A NASA spacecraft's epic Pluto encounter is officially underway.
NASA's New Horizons probe on Jan. 15 began its six-month approach to Pluto, which will culminate with the first-ever close flyby of the dwarf planet on July 14.
"We really are on Pluto's doorstep," New Horizons principal investigator Alan Stern said last month during a news conference at the annual fall meeting of the American Geophysical Union (AGU) in San Francisco. [Photos from NASA's New Horizons Pluto Probe]
A long journey
The $700 million New Horizons mission blasted off in January 2006 with the aim of lifting the veil on Pluto. The dwarf planet has remained a mystery since its 1930 discovery because it's so small and so far away. (On average, Pluto orbits about 40 times farther from the sun than Earth does.)
The piano-size spacecraft rocketed away from Earth at more than 36,000 mph (58,000 km/h), faster than any other probe. It has now covered about 3 billion miles (4.8 billion kilometers) during its nine-year journey through deep space.
"In a very real sense, this is the Everest of planetary exploration," Stern said of New Horizons. "This mission represents the closing of the first era of planetary reconnaissance. We've made it to the farthest place, with the fastest spacecraft ever launched."
New Horizons will use seven different science instruments to study Pluto and its five known moons. The mission's chief objectives include mapping the surface composition and temperature of Pluto and its largest moon, Charon; characterizing the atmosphere of Pluto and the geology of Pluto and Charon; and hunting for rings and additional satellites in the Pluto system.
In the 1990s, researchers began to realize that Pluto is not a lonely misfit; rather, it's just one of many dwarf planets and other icy denizens of the far-flung Kuiper Belt, which lies beyond Neptune's orbit. So New Horizons' observations should help researchers better understand an entire class of solar system bodies, mission team members said.
"We are going to the archetypal Kuiper Belt planet," New Horizons co-investigator William McKinnon, of Washington University in St. Louis, said at the AGU news briefing. "This mission will revolutionize our understanding of how the planets in the Kuiper Belt work."
Small, icy worlds like Pluto are probably the most common type of planet in the entire universe, McKinnon added.
The long encounter begins
Though New Horizons remains about 134 million miles (216 million km) from Pluto, it has already begun taking the dwarf planet's measure: The science-observation campaign officially began on Jan. 15, marking the start of "Approach Phase 1."
Many of the images New Horizons gathers during this phase will be used to keep the spacecraft on target toward Pluto, with the first course-correction maneuver, if necessary, possibly occurring as early as March. But some of the photos will be taken for scientific purposes, Stern said, and New Horizons will also characterize the Kuiper Belt environment using two different plasma sensors and a dust-counting instrument.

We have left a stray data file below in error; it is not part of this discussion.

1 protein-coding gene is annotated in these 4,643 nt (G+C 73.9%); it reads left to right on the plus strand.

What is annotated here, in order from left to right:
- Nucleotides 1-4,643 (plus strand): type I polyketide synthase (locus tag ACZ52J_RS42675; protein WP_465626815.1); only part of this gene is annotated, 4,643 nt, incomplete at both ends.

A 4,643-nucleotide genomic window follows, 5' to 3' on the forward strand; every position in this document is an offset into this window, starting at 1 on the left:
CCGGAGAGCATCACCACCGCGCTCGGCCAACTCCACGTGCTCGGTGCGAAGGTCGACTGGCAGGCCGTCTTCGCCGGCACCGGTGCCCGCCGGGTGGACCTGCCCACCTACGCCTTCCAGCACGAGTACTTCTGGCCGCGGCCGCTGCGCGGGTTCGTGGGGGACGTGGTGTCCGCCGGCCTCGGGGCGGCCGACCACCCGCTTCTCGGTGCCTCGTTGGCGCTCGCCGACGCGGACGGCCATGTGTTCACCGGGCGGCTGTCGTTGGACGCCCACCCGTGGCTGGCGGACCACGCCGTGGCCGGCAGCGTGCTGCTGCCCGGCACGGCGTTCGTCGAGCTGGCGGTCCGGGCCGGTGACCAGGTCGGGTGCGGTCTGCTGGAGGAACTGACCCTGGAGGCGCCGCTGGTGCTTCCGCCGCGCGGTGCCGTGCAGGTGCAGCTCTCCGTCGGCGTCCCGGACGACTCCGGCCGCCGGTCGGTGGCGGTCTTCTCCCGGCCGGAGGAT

The pace of scientific activity will really start picking up in April, Stern added. And by mid-May, New Horizons will be close enough to snap the best-ever images of Pluto. (The sharpest photos of the dwarf planet to date were taken by NASA's Hubble Space Telescope; they show Pluto as a blur of pixels.)
It will only get more exciting from there. The most jaw-dropping images will be captured on and around July 14, when New Horizons zooms within about 6,000 miles (9,656 kilometers) of Pluto's surface.
The closest-approach pictures will not all be available right away, however. As a result of budget constraints, New Horizons does not have an articulated high-gain antenna, meaning the spacecraft must orient itself toward Earth to beam data home.
But New Horizons will of course be peering intently at Pluto during and immediately after the flyby. While some images will come down to mission control during this time, high-volume transmission of closest-approach data likely won't begin until early August, Stern said, and will continue for more than a year.
"From a scientific standpoint, this is going to look a lot like an orbiter [mission]," he said. "The spacecraft is long gone from Pluto, but new data is raining down every week, and every month, for 16 months."
The Pluto flyby may not end New Horizons' scientific work in the dark depths of the outer solar system: Stern and his team want to send the probe on to observe another Kuiper Belt object, and they've already identified two good candidates. If NASA funds this extended mission, New Horizons would reach its second and final target in 2019.
Follow Mike Wall on Twitter @michaeldwall and Google+. Follow us @Spacedotcom, Facebook or Google+. This story was originally written for SPACE.com and was republished with permission here. Copyright 2015 SPACE.com, a TechMediaNetwork company.
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